Ma Griffe (original) 
Carven (1946)

Average Rating:  45 User Reviews

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Ma Griffe (original) by Carven

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About Ma Griffe (original) by Carven

People & Companies

Fragrance House
Jean Carles
Jacques Bocquet
Packaging / Bottle Design

Ma Griffe (original) is a women's perfume launched in 1946 by Carven

Fragrance notes.

  1. Top Notes

  2. Heart Notes

  3. Base Notes

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Reviews of Ma Griffe (original) by Carven

There are 45 reviews of Ma Griffe (original) by Carven.

Nothing surpasses the EDT original formula, in my opinion. Crisp, green, elegant, unique, slightly floral, slightly powdery. The reformulation is good, but not AS good as this original. An immediate lift when sprayed on, and appropriate at all times. I do not detect cinnamon in this, but if it is there, it seems to be in a very small quantity. Overall,2 thumbs up. I have to say, I LOVE the house of Carven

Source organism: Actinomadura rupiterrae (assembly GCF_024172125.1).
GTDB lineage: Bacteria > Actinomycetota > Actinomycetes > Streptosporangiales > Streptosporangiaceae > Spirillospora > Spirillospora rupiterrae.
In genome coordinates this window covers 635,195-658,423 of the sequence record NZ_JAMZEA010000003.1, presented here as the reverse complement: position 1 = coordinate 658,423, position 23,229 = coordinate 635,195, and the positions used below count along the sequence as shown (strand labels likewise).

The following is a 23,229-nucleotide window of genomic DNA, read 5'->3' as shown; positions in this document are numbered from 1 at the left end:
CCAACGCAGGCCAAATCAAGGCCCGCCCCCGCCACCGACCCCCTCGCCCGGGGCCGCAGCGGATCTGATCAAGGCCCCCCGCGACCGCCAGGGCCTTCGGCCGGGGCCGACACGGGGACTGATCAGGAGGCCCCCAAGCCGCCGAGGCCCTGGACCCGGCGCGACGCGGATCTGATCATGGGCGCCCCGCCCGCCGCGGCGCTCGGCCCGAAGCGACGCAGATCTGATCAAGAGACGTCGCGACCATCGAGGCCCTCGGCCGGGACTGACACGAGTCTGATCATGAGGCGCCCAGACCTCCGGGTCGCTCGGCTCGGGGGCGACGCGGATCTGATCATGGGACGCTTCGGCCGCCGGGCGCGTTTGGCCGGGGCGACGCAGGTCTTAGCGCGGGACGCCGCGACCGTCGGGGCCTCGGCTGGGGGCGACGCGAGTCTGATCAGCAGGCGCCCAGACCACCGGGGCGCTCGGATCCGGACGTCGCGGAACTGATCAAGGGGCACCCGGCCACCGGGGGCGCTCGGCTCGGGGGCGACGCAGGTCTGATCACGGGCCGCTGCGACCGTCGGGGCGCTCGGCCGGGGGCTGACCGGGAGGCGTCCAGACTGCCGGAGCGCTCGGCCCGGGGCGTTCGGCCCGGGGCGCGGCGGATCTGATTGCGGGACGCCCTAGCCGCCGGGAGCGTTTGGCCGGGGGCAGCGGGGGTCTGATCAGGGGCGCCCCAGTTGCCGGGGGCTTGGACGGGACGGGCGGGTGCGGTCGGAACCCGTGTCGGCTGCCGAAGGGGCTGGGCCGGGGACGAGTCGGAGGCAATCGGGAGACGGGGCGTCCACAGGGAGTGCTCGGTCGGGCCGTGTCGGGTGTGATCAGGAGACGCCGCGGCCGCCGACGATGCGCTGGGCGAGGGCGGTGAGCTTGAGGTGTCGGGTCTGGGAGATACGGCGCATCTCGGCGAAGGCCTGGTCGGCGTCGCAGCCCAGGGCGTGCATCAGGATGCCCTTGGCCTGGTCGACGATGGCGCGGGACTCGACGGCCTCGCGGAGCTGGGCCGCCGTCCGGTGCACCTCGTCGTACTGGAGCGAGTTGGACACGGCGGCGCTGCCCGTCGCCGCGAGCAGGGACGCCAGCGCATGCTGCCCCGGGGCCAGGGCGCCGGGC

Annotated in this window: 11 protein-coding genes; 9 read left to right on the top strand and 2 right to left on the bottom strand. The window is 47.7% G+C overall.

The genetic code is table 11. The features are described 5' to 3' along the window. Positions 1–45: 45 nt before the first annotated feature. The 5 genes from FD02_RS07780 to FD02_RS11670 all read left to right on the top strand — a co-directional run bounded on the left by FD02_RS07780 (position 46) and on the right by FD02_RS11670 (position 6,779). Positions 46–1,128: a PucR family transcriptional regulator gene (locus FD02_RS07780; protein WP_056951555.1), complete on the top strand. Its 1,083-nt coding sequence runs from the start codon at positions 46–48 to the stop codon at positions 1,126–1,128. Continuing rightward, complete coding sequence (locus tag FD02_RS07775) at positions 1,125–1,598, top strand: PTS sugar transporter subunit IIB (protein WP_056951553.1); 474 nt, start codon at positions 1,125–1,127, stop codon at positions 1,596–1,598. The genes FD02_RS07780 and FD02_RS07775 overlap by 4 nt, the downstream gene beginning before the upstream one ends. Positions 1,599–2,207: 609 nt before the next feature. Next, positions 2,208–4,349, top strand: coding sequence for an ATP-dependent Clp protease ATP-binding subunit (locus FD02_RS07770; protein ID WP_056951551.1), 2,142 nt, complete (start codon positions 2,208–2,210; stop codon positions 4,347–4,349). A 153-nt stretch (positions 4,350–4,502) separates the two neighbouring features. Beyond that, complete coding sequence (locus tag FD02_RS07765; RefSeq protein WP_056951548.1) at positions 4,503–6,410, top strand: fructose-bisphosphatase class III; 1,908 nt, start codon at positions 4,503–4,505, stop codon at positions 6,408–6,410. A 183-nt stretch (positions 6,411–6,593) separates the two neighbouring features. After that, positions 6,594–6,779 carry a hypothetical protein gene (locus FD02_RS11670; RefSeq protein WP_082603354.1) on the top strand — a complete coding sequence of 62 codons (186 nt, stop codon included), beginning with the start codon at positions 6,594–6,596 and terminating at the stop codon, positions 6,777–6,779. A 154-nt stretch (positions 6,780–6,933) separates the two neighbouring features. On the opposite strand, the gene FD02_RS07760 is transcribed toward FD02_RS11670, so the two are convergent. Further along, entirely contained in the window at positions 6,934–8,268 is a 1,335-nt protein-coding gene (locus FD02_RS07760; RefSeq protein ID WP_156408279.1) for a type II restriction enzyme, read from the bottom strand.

One look in her face sufficed to bind your heart to her forever". She is a real french woman with graceful beauty and charm of manner. She is a lady that changes between a hot and cold feeling she is classy, refined, a surface. Of calm precedes her. She is a goddess, she doesn't follow the rules, she's makes them and her beauty is like a paintings. This lady is Juliette Récamier.

A green floral with chypre ingredients. It's an independent, courageous and forever stylish fragrance. The scent opens with a burst of intoxicating green notes that is so fresh and clean. Gently wrapped in the comfort of a fragrance oozing the tenderness of iris, the delicate sweetness of orrisas that mixes with the rose and ylang ylang for a scent that is sophisticated and elegant. The lily of the valley here is just a reminder of how enchanting a green scent can be, with it's alluring spring call. The base is deeper and warmer with oakmoss at max, with clean vetiver and musk. A timeless, dependable classic.